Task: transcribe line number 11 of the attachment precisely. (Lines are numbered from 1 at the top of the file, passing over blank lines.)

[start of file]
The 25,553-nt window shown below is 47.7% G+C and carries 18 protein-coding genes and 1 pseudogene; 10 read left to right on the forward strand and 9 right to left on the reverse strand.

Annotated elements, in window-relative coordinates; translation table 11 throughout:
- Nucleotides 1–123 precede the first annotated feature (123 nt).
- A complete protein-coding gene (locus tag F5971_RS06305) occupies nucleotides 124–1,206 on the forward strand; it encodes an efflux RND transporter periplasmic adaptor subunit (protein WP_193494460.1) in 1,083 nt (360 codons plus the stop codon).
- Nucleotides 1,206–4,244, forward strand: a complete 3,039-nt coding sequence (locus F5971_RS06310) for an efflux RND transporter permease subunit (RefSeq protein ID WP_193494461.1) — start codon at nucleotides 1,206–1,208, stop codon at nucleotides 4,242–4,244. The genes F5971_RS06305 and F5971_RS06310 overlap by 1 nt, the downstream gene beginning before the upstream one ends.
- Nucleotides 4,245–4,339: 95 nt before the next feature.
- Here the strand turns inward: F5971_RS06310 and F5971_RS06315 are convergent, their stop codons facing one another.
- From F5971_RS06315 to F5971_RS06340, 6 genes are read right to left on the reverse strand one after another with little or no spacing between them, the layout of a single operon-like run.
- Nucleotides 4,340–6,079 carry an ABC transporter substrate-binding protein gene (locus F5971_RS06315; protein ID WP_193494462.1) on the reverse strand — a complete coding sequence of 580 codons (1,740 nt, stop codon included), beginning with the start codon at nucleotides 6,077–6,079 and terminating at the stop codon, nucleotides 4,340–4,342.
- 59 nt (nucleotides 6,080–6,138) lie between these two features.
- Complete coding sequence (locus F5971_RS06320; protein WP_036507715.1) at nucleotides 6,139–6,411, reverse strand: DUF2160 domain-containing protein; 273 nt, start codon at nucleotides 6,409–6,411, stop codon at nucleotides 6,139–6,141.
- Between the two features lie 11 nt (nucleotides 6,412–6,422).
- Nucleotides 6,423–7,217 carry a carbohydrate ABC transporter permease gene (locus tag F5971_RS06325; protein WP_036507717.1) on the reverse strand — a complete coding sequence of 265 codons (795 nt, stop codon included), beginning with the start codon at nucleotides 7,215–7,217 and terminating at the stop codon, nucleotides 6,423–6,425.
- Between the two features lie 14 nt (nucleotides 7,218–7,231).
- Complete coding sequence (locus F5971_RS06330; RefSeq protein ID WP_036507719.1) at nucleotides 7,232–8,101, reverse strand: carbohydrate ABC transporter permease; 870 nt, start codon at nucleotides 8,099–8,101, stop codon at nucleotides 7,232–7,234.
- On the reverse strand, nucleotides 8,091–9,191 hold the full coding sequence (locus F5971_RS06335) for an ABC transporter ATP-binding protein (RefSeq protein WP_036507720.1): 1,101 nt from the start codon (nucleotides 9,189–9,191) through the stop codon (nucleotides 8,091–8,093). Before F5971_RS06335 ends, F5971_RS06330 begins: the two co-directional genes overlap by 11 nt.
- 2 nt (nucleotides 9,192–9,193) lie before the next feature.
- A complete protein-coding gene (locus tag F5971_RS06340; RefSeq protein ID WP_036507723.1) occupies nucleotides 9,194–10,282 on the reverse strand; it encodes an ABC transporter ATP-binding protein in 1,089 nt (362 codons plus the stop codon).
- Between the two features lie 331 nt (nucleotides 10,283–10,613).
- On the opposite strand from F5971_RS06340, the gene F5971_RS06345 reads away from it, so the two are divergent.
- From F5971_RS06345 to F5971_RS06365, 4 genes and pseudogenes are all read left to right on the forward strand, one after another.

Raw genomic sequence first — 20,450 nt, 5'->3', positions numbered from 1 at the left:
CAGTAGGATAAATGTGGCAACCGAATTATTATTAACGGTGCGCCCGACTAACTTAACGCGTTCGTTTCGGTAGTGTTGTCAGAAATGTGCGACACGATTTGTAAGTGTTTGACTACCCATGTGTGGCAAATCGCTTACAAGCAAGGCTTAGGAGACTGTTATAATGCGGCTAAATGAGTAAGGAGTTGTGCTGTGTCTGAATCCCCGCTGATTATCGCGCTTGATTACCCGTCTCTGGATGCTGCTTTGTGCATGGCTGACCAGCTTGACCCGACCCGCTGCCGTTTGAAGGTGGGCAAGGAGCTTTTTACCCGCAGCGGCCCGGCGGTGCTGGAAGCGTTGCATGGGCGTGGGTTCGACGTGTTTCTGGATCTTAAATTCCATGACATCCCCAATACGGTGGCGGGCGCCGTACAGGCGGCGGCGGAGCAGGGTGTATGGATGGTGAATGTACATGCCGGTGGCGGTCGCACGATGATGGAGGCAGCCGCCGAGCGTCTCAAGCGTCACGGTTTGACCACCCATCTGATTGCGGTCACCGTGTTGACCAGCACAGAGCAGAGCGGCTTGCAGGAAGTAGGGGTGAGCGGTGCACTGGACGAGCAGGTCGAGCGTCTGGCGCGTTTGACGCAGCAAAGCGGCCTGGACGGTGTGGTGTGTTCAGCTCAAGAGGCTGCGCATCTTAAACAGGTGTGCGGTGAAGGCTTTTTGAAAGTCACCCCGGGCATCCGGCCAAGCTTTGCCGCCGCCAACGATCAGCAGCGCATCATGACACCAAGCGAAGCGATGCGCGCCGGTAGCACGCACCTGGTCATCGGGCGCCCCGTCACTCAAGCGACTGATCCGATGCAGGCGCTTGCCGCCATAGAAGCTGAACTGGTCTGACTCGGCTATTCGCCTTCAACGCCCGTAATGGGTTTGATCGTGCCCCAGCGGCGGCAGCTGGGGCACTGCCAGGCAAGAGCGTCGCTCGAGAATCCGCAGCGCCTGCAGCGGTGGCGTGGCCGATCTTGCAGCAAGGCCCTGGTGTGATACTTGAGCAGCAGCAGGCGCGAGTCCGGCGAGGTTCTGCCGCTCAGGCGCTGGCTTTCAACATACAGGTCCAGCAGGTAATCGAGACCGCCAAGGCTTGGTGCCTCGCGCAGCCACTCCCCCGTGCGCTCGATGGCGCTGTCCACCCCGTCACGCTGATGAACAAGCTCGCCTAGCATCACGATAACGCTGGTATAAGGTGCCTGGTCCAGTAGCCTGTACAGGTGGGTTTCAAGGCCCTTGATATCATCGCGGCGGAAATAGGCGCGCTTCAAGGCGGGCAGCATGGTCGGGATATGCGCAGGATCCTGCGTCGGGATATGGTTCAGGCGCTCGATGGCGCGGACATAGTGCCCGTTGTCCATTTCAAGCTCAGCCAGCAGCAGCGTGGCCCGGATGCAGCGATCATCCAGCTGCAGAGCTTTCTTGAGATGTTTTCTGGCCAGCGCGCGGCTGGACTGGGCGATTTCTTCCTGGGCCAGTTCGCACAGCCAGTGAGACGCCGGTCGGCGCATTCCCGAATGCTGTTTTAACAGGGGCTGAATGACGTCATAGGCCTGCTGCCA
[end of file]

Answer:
- Complete coding sequence (locus F5971_RS06320; protein WP_036507715.1) at nucleotides 6,139–6,411, reverse strand: DUF2160 domain-containing protein; 273 nt, start codon at nucleotides 6,409–6,411, stop codon at nucleotides 6,139–6,141.